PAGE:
A few days before we left for Florida, my friend called and wanted to get together for an impromptu dinner. “You bring the dessert…I’ve got dinner covered”, she told me.  How could I refuse? I was in the middle of packing, so I looked for something easy to bake. I found it in this delicious Almond Olive Oil Cake.
A Winner for sure!
Every so often, we get together with our friends to have dinner, watch a movie or play Hearts! It’s usually spur of the moment, and always a fun night. That night my friend MaryAnn, made a wonderful beef stew. Perfect for the winter weather we were having at the time. Hearty and comforting! Then we got down to the business of playing Hearts. I am far from being focused enough to be a good card player! However, not to brag (he he) I am the reigning queen of Hearts! That night I was the winner, and I still don’t know how I did it! That really bothered everyone else. They play to win, and pay attention to every card played! To celebrate, we had dessert…my Almond Olive Oil Cake! 

Light and delicious…a perfect cake for an impromptu get-together!
This Almond Olive Oil Cake is really easy to throw together. I didn’t even need to take out my mixer. It comes together with a whisk and two bowls! It’s light and moist, with the slight scent of almonds, citrus and extra virgin-olive oil. I used blanched almond flour, but you could use natural as well. I also used a lemon-flavored olive oil, for an extra hit of citrus! This cake would be wonderful on it’s own, with just a sprinkling of powdered sugar. This time I chose to make the Browned Butter Glaze! Not only did it taste delicious, it looked so pretty too!!  All I can say is YUM!  This cake was a winner…just like me!!

You should give this one a try….you’ll love it!

Almond Olive Oil Cake
from Serious Eats

1 cup all-purpose flour
1/2 cup blanched or natural almond flour
1 1/2 teaspoons baking powder
1 teaspoon kosher salt
3 large eggs
3/4 cup granulated sugar
1/2 cup plus 1 tablespoon extra-virgin olive oil
1/2 teaspoon pure vanilla extract
1/4 teaspoon pure almond extract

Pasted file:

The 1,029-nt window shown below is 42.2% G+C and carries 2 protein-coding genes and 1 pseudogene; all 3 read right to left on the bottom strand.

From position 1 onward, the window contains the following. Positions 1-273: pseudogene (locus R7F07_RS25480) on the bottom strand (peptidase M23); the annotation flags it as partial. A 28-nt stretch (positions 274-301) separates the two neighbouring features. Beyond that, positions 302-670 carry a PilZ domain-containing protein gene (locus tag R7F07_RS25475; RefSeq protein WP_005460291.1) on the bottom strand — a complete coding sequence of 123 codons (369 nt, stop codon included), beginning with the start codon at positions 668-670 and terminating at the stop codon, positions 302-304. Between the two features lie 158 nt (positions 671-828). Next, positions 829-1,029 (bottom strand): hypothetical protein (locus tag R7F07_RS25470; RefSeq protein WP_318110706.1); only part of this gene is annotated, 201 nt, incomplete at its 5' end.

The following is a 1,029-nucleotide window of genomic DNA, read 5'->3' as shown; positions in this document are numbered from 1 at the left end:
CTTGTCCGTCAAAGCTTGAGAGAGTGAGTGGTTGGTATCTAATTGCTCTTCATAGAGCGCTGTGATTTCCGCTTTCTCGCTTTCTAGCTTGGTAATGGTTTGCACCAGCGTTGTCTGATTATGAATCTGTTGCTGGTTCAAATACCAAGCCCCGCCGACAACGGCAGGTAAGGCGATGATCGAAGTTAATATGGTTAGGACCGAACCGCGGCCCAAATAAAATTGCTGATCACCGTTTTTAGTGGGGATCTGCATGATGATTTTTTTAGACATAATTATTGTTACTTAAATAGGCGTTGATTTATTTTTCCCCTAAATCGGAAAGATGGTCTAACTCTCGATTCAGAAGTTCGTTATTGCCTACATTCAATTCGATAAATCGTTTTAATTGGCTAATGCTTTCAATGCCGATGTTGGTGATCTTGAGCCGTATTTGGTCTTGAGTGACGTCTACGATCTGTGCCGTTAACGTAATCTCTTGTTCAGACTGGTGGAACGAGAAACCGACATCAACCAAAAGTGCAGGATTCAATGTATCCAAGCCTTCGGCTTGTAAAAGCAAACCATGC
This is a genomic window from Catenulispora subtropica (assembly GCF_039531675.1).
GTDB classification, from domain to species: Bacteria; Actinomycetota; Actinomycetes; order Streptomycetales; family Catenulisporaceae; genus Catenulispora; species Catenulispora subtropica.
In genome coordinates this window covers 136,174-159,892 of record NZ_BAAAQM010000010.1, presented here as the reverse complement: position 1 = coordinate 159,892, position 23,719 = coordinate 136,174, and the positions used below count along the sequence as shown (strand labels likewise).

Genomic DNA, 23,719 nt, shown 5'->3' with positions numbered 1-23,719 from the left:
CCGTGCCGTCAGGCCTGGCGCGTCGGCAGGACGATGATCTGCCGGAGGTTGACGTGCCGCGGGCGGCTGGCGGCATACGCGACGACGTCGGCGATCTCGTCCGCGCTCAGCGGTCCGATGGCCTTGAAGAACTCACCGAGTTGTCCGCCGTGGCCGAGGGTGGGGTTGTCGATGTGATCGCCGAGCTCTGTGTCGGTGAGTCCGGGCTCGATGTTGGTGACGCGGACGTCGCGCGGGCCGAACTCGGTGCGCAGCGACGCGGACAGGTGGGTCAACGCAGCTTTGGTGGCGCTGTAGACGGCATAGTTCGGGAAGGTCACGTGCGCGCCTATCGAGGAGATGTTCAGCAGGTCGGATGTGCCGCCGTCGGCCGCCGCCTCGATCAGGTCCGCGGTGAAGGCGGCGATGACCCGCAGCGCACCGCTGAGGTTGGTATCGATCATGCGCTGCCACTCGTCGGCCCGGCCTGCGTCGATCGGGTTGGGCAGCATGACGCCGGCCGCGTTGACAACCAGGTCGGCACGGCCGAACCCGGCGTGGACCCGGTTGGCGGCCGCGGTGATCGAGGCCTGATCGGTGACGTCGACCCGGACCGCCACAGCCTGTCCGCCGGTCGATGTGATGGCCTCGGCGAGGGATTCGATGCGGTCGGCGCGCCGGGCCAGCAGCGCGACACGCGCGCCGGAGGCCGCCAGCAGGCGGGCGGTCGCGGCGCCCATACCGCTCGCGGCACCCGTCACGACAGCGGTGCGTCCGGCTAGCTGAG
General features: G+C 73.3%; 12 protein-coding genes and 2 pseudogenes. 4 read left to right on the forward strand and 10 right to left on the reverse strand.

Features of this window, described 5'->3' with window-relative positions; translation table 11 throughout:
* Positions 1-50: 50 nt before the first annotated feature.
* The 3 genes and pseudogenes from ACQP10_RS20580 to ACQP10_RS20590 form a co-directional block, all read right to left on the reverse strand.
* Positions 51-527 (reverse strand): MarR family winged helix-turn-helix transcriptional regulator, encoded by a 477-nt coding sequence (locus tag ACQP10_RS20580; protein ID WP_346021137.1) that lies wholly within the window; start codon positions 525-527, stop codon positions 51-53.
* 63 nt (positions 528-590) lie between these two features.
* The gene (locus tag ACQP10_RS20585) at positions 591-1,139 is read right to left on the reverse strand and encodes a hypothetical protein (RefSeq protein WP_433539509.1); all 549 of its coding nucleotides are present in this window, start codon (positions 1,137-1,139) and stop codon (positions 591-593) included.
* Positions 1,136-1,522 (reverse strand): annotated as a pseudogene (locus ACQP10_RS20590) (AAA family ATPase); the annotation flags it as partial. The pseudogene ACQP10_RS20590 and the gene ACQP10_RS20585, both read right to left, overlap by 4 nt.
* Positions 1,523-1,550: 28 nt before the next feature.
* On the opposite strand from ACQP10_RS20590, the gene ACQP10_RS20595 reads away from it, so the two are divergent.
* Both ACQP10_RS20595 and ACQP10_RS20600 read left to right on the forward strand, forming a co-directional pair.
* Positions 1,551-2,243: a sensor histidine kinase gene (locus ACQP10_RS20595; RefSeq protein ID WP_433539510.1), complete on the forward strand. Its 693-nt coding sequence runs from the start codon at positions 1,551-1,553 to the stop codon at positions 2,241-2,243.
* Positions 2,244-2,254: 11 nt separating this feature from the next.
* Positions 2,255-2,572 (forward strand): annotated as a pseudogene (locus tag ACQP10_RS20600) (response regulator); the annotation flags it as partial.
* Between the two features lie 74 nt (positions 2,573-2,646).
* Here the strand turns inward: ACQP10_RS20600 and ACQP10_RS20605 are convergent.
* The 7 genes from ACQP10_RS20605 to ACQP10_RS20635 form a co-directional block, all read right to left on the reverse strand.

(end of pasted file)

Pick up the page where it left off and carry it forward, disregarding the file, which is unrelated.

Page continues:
Grated zest of 1 medium lemon or 1/4 a medium orange
1/2 cup orange juice

For Glaze:
2 tablespoons unsalted butter
1 cup confectioner's sugar
3 tablespoons whole milk
A few drops of fresh lemon juice

1/2 cup sliced, blanched almonds, toasted and cooled

Preheat the oven to 350°F. Grease and flour a 9-inch round cake pan or springform pan and set aside.
In a medium bowl, whisk together the flour, almond flour, baking powder and salt to thoroughly combine them and set aside.
Crack the eggs into a large mixing bowl and whisk them lightly to break up the yolks. Add the sugar to the bowl and whisk it in thoroughly in both directions for about 30 seconds. Add the olive oil and whisk until the mixture is a bit lighter in color and has thickened slightly, about 45 seconds. Whisk in the extracts and zest, followed by the orange juice.
Add the dry ingredients to the bowl and whisk until they are thoroughly combined; continue whisking until you have a smooth, emulsified batter, about 30 more seconds.
Pour the batter into the prepared pan, and bake the cake for 30 to 45 minutes, rotating the cake pan halfway through the cooking time to ensure even browning. The cake is done when it has begun to pull away from the sides of the pan, springs back lightly when touched, and a cake tester inserted in the center comes out clean.
Allow the cake to cool for ten minutes in the pan, then gently remove it from the pan and allow it cool completely on a rack.
While the cake cools, make the glaze.
Melt the butter over medium heat in a small, heavy saucepan. When the bubbles subside, lower the heat and watch the butter carefully, swirling it in the pan occasionally to distribute the heat. When the butter begins to turn a light tan color and smells slightly nutty, turn off the heat and let the butter sit. It will continue to darken as it sits.
While the butter cools, sift the confectioner's sugar into a medium bowl. Whisk in the milk until completely smooth but thick, then slowly whisk in the butter. Taste the glaze and add a few drops of lemon juice to balance the sweetness. Stir in the toasted almonds. Spread the almonds and glaze onto the top and sides of the cake and let it sit until set and dry.

Friday, March 7, 2014

FFWD ~ Two Tartines from La Croix Rouge….Tartine Norvégienne and Tartine Saint-Germain

FFWD ~ Two Tartines from La Croix Rouge
Today is French Friday, and it’s my first day back home after being away for the past month. I woke to mounds of snow instead of sand dunes. However, it’s sooo good to be back home! The recipe for today’s FF is Two Tartines from La Croix Rouge. They sound so elegant, don’t they? They happen to translate into open faced sandwiches…a “no recipe", recipe really!

On our way home, we stopped in town to get a few groceries, to hold us over until I do a big shopping next week.  I already had the FF ingredients on my list. Actually, all I needed to make these lovely tartines were the salmon, roast beef and bread. I had the gherkins and capers at home. Bill was running errands, post office, hair cut, bank etc.!  I was really hungry! Rather than wait till he returned, I made the two Tartines, so that I could do my photos while the sun was still shining!